This Thanksgiving, Here Are 6 Ways the Government Suppresses Charity

Government has repaid acts of service with exorbitant fines and misdemeanor charges.


Todsaporn Bunmuen/Dreamstime.com

Thanksgiving is a pretty self-explanatory holiday: It's a time to take stock of one's blessings. Over the years it has also evolved into a time to eat far too much turkey, to argue with relatives about politics, to watch football—and to help the less fortunate. Each November, millions of Americans volunteer at soup kitchens, participate in charity races, or find other ways to help the needy.

Philanthropy isn't limited to Thanksgiving, of course. Many people and organizations work year-round to aid the sick, the poor, and the hungry. Unfortunately, their efforts are often hindered by the government. Here are six times the government didn't quite get the spirit of charity in 2018:

  1. Good Samaritans were charged with misdemeanors after feeding the homeless near San Diego.

In January, a group of Good Samaritans spent Martin Luther King holiday weekend feeding the homeless in El Cajon, California. El Cajon police officers spent the weekend handing out citations to the volunteers. A 14-year-old girl was among the people cited.

The city council had previously passed an "emergency" law to prevent the feeding of the homeless out of supposed concern for Hepatitis A. It was actually unlikely that the disease was being spread by non-homeless people passing out free food. Still, the ban turned turned the charity work into a misdemeanor offense. A group called Break the Ban deliberately broke the rule, both to help the homeless and to bring attention to the overreaching law.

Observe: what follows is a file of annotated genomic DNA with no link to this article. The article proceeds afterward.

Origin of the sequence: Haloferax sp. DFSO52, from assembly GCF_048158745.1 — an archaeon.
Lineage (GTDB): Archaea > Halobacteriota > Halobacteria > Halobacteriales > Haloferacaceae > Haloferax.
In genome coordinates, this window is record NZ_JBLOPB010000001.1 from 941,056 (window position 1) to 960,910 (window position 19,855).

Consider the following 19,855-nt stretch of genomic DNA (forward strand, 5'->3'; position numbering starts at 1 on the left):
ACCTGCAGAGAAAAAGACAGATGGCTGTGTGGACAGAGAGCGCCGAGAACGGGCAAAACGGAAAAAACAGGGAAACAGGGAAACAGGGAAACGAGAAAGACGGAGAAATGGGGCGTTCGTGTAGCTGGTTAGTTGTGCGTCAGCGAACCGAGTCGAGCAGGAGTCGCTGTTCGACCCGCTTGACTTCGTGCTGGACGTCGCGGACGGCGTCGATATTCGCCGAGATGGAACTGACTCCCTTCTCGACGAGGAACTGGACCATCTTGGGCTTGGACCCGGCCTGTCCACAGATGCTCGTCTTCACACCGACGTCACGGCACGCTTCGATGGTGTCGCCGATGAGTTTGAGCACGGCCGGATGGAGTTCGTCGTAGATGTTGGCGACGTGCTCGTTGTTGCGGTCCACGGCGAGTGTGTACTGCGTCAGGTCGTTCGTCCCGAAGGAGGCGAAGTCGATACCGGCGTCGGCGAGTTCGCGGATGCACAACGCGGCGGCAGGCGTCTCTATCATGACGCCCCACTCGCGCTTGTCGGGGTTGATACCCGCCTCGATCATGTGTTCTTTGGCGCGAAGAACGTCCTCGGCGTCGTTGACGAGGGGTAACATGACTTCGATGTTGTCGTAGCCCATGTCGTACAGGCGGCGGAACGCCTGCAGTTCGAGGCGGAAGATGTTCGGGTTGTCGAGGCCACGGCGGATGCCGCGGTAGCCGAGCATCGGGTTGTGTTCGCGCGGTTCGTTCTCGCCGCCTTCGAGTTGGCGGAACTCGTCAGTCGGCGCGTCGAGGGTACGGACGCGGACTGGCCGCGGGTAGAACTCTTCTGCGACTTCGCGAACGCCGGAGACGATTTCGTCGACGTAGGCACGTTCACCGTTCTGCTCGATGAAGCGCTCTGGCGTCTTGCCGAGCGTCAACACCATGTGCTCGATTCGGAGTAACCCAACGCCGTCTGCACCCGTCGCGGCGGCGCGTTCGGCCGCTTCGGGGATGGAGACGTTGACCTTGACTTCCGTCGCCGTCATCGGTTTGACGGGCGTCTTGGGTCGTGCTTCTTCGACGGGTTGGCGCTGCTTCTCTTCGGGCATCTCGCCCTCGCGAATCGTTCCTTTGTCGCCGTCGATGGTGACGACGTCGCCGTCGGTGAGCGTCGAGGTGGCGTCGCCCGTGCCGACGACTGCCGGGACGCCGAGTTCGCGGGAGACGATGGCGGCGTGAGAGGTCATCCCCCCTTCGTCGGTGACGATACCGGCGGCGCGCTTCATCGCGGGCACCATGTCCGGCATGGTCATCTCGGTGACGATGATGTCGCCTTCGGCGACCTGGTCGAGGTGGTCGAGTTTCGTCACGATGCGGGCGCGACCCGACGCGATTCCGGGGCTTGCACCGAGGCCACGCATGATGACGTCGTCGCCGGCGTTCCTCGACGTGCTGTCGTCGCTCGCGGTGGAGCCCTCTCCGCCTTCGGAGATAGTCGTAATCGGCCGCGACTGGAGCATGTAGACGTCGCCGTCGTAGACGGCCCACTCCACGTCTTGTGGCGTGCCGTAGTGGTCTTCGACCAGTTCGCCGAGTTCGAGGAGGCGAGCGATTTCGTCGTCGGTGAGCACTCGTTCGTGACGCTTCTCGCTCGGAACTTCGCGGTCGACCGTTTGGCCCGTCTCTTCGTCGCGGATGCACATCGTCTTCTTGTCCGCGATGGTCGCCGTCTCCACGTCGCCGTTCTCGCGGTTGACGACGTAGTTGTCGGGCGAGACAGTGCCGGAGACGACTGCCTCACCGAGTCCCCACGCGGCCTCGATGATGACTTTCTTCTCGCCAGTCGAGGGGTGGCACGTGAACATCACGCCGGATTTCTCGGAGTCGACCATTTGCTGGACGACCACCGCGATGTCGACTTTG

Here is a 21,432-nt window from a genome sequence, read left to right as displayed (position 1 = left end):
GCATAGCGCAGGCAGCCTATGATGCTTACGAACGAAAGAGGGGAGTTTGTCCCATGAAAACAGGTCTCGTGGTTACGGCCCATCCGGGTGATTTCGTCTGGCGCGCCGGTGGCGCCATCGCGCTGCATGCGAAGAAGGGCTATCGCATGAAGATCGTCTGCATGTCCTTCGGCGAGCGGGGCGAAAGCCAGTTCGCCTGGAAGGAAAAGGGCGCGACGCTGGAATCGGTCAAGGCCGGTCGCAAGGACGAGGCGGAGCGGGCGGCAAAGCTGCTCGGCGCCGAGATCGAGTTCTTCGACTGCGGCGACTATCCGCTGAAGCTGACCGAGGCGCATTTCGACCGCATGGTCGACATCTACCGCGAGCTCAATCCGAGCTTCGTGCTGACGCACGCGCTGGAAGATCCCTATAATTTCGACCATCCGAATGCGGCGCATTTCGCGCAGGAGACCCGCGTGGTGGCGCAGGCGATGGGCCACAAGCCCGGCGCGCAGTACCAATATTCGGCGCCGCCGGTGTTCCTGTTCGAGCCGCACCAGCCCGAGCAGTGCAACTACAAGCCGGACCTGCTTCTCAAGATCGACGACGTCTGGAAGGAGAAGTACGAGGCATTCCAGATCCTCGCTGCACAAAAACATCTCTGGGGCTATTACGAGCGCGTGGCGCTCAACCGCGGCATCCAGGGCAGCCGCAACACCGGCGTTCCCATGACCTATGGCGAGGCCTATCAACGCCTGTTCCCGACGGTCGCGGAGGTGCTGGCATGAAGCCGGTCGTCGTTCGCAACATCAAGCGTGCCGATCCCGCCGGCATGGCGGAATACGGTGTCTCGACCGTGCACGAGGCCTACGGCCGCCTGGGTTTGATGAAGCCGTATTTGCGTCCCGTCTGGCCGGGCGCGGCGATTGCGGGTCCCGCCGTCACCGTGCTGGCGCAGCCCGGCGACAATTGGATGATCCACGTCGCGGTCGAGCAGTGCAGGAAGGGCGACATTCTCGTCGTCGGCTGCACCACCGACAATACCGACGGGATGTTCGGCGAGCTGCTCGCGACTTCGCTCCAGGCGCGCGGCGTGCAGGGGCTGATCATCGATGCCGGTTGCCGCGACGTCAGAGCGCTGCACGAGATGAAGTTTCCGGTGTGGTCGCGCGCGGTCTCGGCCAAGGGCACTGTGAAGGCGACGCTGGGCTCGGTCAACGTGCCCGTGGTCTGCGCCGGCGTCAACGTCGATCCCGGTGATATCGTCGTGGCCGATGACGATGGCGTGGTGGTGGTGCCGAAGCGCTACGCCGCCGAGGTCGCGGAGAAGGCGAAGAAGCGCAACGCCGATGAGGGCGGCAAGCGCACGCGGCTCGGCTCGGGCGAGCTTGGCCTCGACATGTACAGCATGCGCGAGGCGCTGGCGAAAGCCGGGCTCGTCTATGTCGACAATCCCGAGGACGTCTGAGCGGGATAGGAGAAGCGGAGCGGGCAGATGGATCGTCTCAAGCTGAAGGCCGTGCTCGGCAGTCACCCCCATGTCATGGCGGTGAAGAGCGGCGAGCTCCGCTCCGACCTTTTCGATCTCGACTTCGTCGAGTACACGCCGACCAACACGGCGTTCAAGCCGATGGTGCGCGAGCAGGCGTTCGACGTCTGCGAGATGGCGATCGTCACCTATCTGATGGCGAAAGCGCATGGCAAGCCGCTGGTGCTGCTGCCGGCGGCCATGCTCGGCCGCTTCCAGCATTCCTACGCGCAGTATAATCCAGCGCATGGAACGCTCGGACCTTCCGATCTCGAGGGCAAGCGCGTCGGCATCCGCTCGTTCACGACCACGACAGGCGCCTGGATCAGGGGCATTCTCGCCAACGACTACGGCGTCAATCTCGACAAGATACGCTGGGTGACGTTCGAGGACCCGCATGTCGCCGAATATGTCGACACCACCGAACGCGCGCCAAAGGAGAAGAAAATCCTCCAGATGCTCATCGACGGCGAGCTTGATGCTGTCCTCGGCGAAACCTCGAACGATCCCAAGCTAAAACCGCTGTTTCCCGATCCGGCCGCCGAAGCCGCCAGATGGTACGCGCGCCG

1. A San Francisco landlord was fined for housing low-income vets.

The city of San Francisco is in the middle of a housing crisis. To help alleviate the burden on low-income veterans, San Francisco landlord Judy Wu converted 12 of her properties into 49 housing units. But the local zoning rules allowed for only 15 dwellings, so the city fined Wu $8 million and ordered most of the units dismantled.

City attorney Dennis Herrera tried to paint Wu as someone taking advantage of the disadvantaged. Yet her tenants indicated that they did not wish to move away. At least one described her as someone who had helped them rebuild their lives with respect and humanity. Nonetheless, the city evicted them.

  1. Police shut down a charity lemonade stand in Denver.

Over the summer, two young brothers in Denver went to Charity International and found a five-year-old Indonesian boy in need of assistance. The Knowles boys set up a lemonade stand near the Denver Arts Festival, hoping to donate the proceeds to the Indonesian. They charged 75 cents for a cup of lemonade, or $1 for two.

After they'd raised $200, the boys' operation was shut down by police. If they wanted to stay in business, they were told, would need to purchase a permit for $125 a day. That's more than half of the money they raised. The boys' mother suspects that another vendor, who was selling lemonade for $7 a cup, may have had a hand in the cops' arrival.